Tall concrete walls span more than 3 thousand miles of roadway across the US, separating suburban neighborhoods from noisy multi-carriage roads, representing half a century of traffic noise control efforts. While these giant noise barriers have provided acoustic protection for countless homes across the country, they have also inadvertently exacerbated the impact of traffic noise for many hapless citizens.
New technology currently being tested in the field in the United Kingdom shows promise in taking highway noise control to a new level, at long last. Successful demonstration of the noise wall technology could change the future of highway design, and drastically improve quality of life for thousands of people around and the world.
Employing measures to address the acoustic challenges presented by the growing volume of traffic in the United States began in the 1970s as more and more civil appeals and disputes started to emerge as a result of mounting noise pollution. Traffic noise on highways stems from several sources, including the exhaust and engine of vehicles, the sound of the body of the vehicle passing through air, and the noise caused friction between tyres and the asphalt. Noise walls are just one of multiple measures taken to minimize traffic noise, while others include optimizing the quality of the road surface to reduce surface noise and improving and regulating car exhaust and engine technology.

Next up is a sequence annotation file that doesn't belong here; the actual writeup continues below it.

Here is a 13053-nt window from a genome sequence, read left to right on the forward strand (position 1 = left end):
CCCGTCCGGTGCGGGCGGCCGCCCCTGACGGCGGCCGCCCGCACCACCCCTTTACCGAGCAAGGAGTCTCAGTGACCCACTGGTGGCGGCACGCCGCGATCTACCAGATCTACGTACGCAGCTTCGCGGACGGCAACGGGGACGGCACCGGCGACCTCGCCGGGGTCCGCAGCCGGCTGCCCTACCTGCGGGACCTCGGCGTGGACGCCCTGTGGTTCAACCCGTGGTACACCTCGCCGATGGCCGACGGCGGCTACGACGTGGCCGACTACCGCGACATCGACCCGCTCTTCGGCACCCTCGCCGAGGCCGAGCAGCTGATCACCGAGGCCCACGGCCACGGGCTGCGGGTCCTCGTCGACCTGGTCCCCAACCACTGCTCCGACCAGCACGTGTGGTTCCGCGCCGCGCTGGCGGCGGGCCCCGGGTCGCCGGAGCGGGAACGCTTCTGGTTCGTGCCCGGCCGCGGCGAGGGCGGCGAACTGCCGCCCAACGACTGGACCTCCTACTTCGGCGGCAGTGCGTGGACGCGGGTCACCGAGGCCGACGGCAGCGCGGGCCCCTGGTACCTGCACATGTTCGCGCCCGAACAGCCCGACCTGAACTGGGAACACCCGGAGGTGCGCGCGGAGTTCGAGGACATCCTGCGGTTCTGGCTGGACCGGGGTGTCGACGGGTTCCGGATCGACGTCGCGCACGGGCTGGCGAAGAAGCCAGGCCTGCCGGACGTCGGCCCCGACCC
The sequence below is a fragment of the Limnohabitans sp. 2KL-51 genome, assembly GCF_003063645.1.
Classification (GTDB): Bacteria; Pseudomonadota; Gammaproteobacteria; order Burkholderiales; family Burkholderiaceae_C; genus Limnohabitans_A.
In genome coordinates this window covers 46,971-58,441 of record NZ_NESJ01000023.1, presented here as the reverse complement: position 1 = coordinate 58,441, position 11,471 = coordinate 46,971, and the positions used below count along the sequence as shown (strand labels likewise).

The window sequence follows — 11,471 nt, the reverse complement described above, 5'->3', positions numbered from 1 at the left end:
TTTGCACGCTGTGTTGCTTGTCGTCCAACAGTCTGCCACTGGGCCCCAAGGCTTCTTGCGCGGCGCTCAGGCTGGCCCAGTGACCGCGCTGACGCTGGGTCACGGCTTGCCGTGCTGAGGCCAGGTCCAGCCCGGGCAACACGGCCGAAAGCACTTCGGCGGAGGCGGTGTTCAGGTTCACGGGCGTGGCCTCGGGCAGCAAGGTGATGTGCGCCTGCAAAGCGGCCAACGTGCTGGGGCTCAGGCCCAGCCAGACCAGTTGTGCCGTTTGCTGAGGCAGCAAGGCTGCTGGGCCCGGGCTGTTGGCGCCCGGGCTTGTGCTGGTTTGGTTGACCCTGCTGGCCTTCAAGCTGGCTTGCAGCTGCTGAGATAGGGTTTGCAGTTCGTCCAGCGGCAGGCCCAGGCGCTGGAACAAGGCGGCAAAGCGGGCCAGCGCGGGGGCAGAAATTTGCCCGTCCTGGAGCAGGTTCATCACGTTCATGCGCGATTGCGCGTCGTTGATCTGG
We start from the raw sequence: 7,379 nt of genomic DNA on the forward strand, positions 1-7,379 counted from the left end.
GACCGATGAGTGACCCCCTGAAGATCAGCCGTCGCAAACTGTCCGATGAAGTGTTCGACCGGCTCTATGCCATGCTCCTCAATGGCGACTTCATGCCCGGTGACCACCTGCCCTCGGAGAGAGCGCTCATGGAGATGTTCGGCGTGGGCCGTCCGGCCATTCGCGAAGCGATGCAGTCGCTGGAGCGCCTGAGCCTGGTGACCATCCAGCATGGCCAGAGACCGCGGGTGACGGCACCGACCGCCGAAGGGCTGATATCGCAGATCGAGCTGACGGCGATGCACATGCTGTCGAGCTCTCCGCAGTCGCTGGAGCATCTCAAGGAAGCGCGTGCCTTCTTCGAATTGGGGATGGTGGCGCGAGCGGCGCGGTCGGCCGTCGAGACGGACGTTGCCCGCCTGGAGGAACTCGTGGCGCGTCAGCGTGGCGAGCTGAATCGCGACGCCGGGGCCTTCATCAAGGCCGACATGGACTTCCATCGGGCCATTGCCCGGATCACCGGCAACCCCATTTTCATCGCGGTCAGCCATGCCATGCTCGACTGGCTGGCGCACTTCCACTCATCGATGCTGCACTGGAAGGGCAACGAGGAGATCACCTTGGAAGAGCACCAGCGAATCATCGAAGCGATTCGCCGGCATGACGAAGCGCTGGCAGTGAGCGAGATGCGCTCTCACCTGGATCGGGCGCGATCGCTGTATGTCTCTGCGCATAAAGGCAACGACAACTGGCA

Any houses situated near this roadway may experience disruptive levels of noise pollution.
Usually, when an interstate roadway is looking to be expanded or newly built, the potential impact of future traffic will be assessed using a model that makes predictions of the effects of its noise for the decades to come. The government sets a threshold of 67 dB to justify the installation of sound walls, as long as it is “reasonable and feasible” to reduce the noise level by at least 5 dB for a portion of homes. However, the currently available solutions are a tolerated double-edged sword, reducing noise levels heard in some homes while increasing them in others.
The Current Solution Comes With Problems
Applying sheer mass has been the go-to way to construct highway noise walls for as long as they’ve been around, using materials like concrete, wood, plastic, and steel. This is a great way to increase transmission loss, preventing almost all noise from passing through the noise wall, which provides a great solution for residences situated close to the wall. However, it may not only provide no remedy whatsoever for houses multiple blocks beyond the edge of the road, but in fact worsen it, or create a new noise problem altogether for those that never had one to begin with. This is possible owing to certain acoustical phenomena that happen on a roadway lined with noise walls.